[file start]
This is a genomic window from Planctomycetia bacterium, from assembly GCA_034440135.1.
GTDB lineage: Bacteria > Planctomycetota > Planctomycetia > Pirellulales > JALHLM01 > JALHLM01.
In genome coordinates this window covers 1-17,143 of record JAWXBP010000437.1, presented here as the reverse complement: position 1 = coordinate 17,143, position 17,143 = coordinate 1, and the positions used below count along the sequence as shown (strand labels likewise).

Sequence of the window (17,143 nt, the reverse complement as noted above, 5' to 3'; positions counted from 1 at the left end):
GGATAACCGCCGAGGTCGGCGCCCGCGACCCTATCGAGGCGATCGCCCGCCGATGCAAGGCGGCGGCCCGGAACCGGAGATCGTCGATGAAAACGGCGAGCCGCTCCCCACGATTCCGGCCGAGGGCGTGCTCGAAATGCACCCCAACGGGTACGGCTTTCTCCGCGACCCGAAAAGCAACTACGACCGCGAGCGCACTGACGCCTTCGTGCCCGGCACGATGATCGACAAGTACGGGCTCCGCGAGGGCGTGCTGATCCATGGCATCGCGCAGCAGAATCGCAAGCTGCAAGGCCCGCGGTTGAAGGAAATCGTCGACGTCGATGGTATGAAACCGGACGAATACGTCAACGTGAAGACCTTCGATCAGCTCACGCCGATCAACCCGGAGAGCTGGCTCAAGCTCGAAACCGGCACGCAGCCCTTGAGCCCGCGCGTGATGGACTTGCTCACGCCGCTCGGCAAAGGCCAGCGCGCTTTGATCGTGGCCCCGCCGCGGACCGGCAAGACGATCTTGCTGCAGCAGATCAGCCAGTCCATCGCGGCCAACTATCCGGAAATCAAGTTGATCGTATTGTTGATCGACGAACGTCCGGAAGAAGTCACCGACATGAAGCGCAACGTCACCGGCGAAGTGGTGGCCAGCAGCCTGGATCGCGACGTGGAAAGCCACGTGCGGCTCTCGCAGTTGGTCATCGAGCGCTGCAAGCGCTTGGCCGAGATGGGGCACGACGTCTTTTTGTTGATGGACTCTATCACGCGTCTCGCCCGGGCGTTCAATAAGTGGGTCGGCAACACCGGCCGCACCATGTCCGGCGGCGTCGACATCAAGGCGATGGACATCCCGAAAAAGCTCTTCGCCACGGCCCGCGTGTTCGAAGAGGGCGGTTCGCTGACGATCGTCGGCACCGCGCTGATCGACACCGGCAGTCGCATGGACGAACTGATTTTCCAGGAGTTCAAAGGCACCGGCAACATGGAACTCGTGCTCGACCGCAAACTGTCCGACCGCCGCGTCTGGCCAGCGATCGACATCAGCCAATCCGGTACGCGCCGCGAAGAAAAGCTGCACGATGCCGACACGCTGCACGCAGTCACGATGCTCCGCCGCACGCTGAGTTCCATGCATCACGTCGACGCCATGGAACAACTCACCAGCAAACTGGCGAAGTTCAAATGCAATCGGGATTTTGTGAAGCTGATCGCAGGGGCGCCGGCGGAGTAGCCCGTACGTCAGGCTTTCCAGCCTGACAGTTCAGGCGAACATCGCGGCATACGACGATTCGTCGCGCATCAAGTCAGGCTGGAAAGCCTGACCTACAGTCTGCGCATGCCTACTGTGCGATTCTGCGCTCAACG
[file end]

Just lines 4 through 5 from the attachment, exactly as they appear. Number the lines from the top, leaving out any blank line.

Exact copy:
Sequence of the window (17,143 nt, the reverse complement as noted above, 5' to 3'; positions counted from 1 at the left end):
GGATAACCGCCGAGGTCGGCGCCCGCGACCCTATCGAGGCGATCGCCCGCCGATGCAAGGCGGCGGCCCGGAACCGGAGATCGTCGATGAAAACGGCGAGCCGCTCCCCACGATTCCGGCCGAGGGCGTGCTCGAAATGCACCCCAACGGGTACGGCTTTCTCCGCGACCCGAAAAGCAACTACGACCGCGAGCGCACTGACGCCTTCGTGCCCGGCACGATGATCGACAAGTACGGGCTCCGCGAGGGCGTGCTGATCCATGGCATCGCGCAGCAGAATCGCAAGCTGCAAGGCCCGCGGTTGAAGGAAATCGTCGACGTCGATGGTATGAAACCGGACGAATACGTCAACGTGAAGACCTTCGATCAGCTCACGCCGATCAACCCGGAGAGCTGGCTCAAGCTCGAAACCGGCACGCAGCCCTTGAGCCCGCGCGTGATGGACTTGCTCACGCCGCTCGGCAAAGGCCAGCGCGCTTTGATCGTGGCCCCGCCGCGGACCGGCAAGACGATCTTGCTGCAGCAGATCAGCCAGTCCATCGCGGCCAACTATCCGGAAATCAAGTTGATCGTATTGTTGATCGACGAACGTCCGGAAGAAGTCACCGACATGAAGCGCAACGTCACCGGCGAAGTGGTGGCCAGCAGCCTGGATCGCGACGTGGAAAGCCACGTGCGGCTCTCGCAGTTGGTCATCGAGCGCTGCAAGCGCTTGGCCGAGATGGGGCACGACGTCTTTTTGTTGATGGACTCTATCACGCGTCTCGCCCGGGCGTTCAATAAGTGGGTCGGCAACACCGGCCGCACCATGTCCGGCGGCGTCGACATCAAGGCGATGGACATCCCGAAAAAGCTCTTCGCCACGGCCCGCGTGTTCGAAGAGGGCGGTTCGCTGACGATCGTCGGCACCGCGCTGATCGACACCGGCAGTCGCATGGACGAACTGATTTTCCAGGAGTTCAAAGGCACCGGCAACATGGAACTCGTGCTCGACCGCAAACTGTCCGACCGCCGCGTCTGGCCAGCGATCGACATCAGCCAATCCGGTACGCGCCGCGAAGAAAAGCTGCACGATGCCGACACGCTGCACGCAGTCACGATGCTCCGCCGCACGCTGAGTTCCATGCATCACGTCGACGCCATGGAACAACTCACCAGCAAACTGGCGAAGTTCAAATGCAATCGGGATTTTGTGAAGCTGATCGCAGGGGCGCCGGCGGAGTAGCCCGTACGTCAGGCTTTCCAGCCTGACAGTTCAGGCGAACATCGCGGCATACGACGATTCGTCGCGCATCAAGTCAGGCTGGAAAGCCTGACCTACAGTCTGCGCATGCCTACTGTGCGATTCTGCGCTCAACG